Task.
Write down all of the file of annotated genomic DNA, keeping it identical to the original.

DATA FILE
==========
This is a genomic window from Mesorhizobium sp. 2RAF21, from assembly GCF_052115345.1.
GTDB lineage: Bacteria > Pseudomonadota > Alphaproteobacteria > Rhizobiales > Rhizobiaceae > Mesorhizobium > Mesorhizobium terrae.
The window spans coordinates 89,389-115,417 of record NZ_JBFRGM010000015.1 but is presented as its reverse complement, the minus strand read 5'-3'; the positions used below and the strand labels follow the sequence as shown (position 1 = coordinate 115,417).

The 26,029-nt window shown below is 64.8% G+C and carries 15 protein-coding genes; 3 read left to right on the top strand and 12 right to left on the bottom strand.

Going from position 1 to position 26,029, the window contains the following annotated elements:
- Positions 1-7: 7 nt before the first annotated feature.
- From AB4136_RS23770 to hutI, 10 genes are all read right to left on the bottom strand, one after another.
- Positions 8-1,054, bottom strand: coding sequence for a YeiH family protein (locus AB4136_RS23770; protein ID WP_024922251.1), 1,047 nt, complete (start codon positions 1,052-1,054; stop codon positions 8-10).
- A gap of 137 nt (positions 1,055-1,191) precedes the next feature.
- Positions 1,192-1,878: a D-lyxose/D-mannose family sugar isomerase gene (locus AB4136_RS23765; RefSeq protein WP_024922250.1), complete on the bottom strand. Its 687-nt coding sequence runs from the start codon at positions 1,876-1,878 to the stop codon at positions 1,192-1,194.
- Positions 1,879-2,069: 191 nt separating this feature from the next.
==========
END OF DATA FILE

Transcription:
This is a genomic window from Mesorhizobium sp. 2RAF21, from assembly GCF_052115345.1.
GTDB lineage: Bacteria > Pseudomonadota > Alphaproteobacteria > Rhizobiales > Rhizobiaceae > Mesorhizobium > Mesorhizobium terrae.
The window spans coordinates 89,389-115,417 of record NZ_JBFRGM010000015.1 but is presented as its reverse complement, the minus strand read 5'-3'; the positions used below and the strand labels follow the sequence as shown (position 1 = coordinate 115,417).

The 26,029-nt window shown below is 64.8% G+C and carries 15 protein-coding genes; 3 read left to right on the top strand and 12 right to left on the bottom strand.

Going from position 1 to position 26,029, the window contains the following annotated elements:
- Positions 1-7: 7 nt before the first annotated feature.
- From AB4136_RS23770 to hutI, 10 genes are all read right to left on the bottom strand, one after another.
- Positions 8-1,054, bottom strand: coding sequence for a YeiH family protein (locus AB4136_RS23770; protein ID WP_024922251.1), 1,047 nt, complete (start codon positions 1,052-1,054; stop codon positions 8-10).
- A gap of 137 nt (positions 1,055-1,191) precedes the next feature.
- Positions 1,192-1,878: a D-lyxose/D-mannose family sugar isomerase gene (locus AB4136_RS23765; RefSeq protein WP_024922250.1), complete on the bottom strand. Its 687-nt coding sequence runs from the start codon at positions 1,876-1,878 to the stop codon at positions 1,192-1,194.
- Positions 1,879-2,069: 191 nt separating this feature from the next.